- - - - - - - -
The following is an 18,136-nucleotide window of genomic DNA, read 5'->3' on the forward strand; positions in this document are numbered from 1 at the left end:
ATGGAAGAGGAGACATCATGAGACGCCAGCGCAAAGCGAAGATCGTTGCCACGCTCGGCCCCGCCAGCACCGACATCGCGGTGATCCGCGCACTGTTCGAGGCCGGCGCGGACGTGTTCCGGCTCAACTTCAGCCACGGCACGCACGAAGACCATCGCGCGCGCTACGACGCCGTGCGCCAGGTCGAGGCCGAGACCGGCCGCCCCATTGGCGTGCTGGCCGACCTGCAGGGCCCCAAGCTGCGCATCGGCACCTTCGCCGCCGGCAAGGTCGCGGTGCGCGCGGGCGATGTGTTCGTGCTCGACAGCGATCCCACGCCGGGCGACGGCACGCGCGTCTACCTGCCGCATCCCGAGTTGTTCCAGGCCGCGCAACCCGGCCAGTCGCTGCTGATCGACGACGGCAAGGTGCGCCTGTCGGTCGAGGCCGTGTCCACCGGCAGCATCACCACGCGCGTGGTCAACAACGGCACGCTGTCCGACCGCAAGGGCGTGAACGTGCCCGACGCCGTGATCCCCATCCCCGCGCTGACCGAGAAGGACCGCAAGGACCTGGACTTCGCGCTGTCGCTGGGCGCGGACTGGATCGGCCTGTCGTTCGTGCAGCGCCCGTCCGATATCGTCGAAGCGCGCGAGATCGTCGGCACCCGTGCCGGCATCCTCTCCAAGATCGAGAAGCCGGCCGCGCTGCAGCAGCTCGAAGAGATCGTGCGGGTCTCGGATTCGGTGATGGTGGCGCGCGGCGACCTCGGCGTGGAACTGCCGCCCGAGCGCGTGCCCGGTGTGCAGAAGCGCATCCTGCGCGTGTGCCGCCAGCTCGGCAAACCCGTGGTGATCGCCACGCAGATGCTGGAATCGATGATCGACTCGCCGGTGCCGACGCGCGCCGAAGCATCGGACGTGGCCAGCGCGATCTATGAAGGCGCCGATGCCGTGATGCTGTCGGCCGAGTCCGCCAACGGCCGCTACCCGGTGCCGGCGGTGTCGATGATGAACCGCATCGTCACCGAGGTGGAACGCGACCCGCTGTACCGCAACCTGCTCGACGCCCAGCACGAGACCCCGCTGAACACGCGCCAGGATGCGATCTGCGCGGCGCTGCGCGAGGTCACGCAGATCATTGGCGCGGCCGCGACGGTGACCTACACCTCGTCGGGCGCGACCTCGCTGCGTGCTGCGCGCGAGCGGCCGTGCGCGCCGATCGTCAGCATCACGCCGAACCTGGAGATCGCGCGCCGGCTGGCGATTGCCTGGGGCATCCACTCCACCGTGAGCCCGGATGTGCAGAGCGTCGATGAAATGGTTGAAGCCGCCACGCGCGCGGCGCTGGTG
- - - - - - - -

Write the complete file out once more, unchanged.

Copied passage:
The following is an 18,136-nucleotide window of genomic DNA, read 5'->3' on the forward strand; positions in this document are numbered from 1 at the left end:
ATGGAAGAGGAGACATCATGAGACGCCAGCGCAAAGCGAAGATCGTTGCCACGCTCGGCCCCGCCAGCACCGACATCGCGGTGATCCGCGCACTGTTCGAGGCCGGCGCGGACGTGTTCCGGCTCAACTTCAGCCACGGCACGCACGAAGACCATCGCGCGCGCTACGACGCCGTGCGCCAGGTCGAGGCCGAGACCGGCCGCCCCATTGGCGTGCTGGCCGACCTGCAGGGCCCCAAGCTGCGCATCGGCACCTTCGCCGCCGGCAAGGTCGCGGTGCGCGCGGGCGATGTGTTCGTGCTCGACAGCGATCCCACGCCGGGCGACGGCACGCGCGTCTACCTGCCGCATCCCGAGTTGTTCCAGGCCGCGCAACCCGGCCAGTCGCTGCTGATCGACGACGGCAAGGTGCGCCTGTCGGTCGAGGCCGTGTCCACCGGCAGCATCACCACGCGCGTGGTCAACAACGGCACGCTGTCCGACCGCAAGGGCGTGAACGTGCCCGACGCCGTGATCCCCATCCCCGCGCTGACCGAGAAGGACCGCAAGGACCTGGACTTCGCGCTGTCGCTGGGCGCGGACTGGATCGGCCTGTCGTTCGTGCAGCGCCCGTCCGATATCGTCGAAGCGCGCGAGATCGTCGGCACCCGTGCCGGCATCCTCTCCAAGATCGAGAAGCCGGCCGCGCTGCAGCAGCTCGAAGAGATCGTGCGGGTCTCGGATTCGGTGATGGTGGCGCGCGGCGACCTCGGCGTGGAACTGCCGCCCGAGCGCGTGCCCGGTGTGCAGAAGCGCATCCTGCGCGTGTGCCGCCAGCTCGGCAAACCCGTGGTGATCGCCACGCAGATGCTGGAATCGATGATCGACTCGCCGGTGCCGACGCGCGCCGAAGCATCGGACGTGGCCAGCGCGATCTATGAAGGCGCCGATGCCGTGATGCTGTCGGCCGAGTCCGCCAACGGCCGCTACCCGGTGCCGGCGGTGTCGATGATGAACCGCATCGTCACCGAGGTGGAACGCGACCCGCTGTACCGCAACCTGCTCGACGCCCAGCACGAGACCCCGCTGAACACGCGCCAGGATGCGATCTGCGCGGCGCTGCGCGAGGTCACGCAGATCATTGGCGCGGCCGCGACGGTGACCTACACCTCGTCGGGCGCGACCTCGCTGCGTGCTGCGCGCGAGCGGCCGTGCGCGCCGATCGTCAGCATCACGCCGAACCTGGAGATCGCGCGCCGGCTGGCGATTGCCTGGGGCATCCACTCCACCGTGAGCCCGGATGTGCAGAGCGTCGATGAAATGGTTGAAGCCGCCACGCGCGCGGCGCTGGTG